Did you see the newer Star Trek movies?
The new movies are a great example of 1) casting is actually a skill, and not every director has it; 2) how much can be forgiven, how much goodwill can be created, by just having a good cast with chemistry.
I didn’t personally connect with them for a number of reasons, but I can understand why a lot of people found them fresh and exciting. Star Trek was downright stale, getting dull. It needed a fresh portrayal and a fresh set of visual images. For example, nothing is more boring, especially by the 2000s, than the force shields around the Enterprise. Someone on the bridge is always yelling that “shields are at 40%, captain!” The damn shield will just never go down. Compare that to how, in the recent films, space battles shred the hull and blast people into the vacuum silently.
with these films is that I feel Star Trek has to embrace being absolutely
dorky. People in the Star Trek future never use swear words (this became a
running joke in Star Trek IV). People in Star Trek, especially TNG, lose their
minds with excitement over going to botany conferences. Most kid activities
involve building science fair projects, most adults spend their free time
reading huge books, and it’s almost endearing how something like the Holodeck,
with its near endless potential for debauchery, is instead used mostly to
recreate old literary characters and Shakespeare plays.
One of the
major issues that I have with the new Trek series is that, as it was based around re-using the
iconography of classic Star Trek (flip communicators, uniforms with 60s
miniskirts on them, etc. – I kept waiting for someone to come out with Grace
Lee Whitney’s dated beehive hairstyle), it rejected one of the core traits of
Star Trek, and science fiction in general: the desire to be state-of-the-art
and to think in terms of believability, instead of being driven by mere art direction. This sounds
like a bizarre argument to make from someone who runs a blog that just shows
rockets with fins on them all the time, but it’s true that Star Trek had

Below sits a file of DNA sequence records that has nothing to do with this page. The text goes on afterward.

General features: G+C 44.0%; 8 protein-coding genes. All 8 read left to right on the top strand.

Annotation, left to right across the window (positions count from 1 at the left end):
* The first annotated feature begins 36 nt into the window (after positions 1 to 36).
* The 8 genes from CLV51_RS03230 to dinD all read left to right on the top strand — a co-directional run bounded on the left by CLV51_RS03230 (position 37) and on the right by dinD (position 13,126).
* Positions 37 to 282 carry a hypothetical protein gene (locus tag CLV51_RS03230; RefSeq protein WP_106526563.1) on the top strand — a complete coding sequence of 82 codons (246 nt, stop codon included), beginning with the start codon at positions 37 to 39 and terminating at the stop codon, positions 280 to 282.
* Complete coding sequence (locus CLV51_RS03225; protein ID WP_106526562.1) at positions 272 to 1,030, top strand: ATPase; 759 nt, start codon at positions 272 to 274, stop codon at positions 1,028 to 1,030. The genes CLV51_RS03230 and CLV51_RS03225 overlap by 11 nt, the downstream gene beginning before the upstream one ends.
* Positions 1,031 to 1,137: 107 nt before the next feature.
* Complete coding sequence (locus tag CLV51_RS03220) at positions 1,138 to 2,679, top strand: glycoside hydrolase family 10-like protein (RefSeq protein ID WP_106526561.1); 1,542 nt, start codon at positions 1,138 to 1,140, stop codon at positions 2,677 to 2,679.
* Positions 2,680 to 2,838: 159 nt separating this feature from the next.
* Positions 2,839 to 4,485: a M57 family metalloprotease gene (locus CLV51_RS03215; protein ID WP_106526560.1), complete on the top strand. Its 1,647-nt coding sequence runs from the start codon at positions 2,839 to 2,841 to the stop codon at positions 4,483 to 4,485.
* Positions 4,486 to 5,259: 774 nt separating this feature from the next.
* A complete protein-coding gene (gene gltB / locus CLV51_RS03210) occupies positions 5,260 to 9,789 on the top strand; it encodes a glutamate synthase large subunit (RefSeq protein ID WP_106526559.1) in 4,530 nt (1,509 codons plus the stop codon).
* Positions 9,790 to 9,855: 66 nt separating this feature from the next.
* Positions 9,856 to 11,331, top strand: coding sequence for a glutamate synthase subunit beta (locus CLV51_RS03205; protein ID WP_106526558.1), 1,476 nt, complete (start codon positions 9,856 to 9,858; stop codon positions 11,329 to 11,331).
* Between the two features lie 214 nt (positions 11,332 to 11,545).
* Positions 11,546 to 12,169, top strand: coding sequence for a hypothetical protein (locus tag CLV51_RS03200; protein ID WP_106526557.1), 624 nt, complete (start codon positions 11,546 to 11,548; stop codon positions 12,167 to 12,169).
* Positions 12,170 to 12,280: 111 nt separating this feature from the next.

science consultants because they wanted to legitimately display a future
society. Heck, we have devices in our pockets now that can do more than Trek
Between TOS and TNG, decisions were made to change things because of believability. The First Officer should leave away teams instead of the captain, pin communicators, and due to advanced automation, the bridge would be more of a “hangout spot” than a place where people are required to man controls, etc. Not everything TNG came up with was great, but that mentality at work, to say, “this is what it really would be like with the best information we have available” wasn’t really present in the new films. The iconography of the series left the new movies fossilized and retro.
This is something people don’t understand about the science fiction and pulps of the past: people didn’t have rockets on pulp magazine covers for the hell of it. Goddard’s invention, rockets, at one point, were state of the art, and seemed like the most plausible way to cross the distance of space. The fact the 1930s kept setting stories on Mars and Venus was because it wasn’t entirely known if they could sustain life or not. All the traits we associate with “pulp scifi” were actually based on the best available knowledge.
I really hope that the upcoming Star Trek series has artificial intelligence as
a big plot point, because, at the rate of current computer science, true AI may
be something we see in our lifetimes. The future would ring false without it.
people want to create retro-style future worlds in their own fiction, and they ask me how to go about
it, and my advice is simple: don’t do it.
At least, don’t start with that as your end goal…not unless you can think of something in there that speaks to modern times. I
love film noir, but those films are such legitimate products of their time that it’s not possible to recreate them using our own voices.
If you want to do something that’s “retro scifi-esque,” ask yourself what it is you like about older science fiction and build what you want to do from there, from the ground up. In the words of Basho: “don’t imitate the masters but seek what they sought.”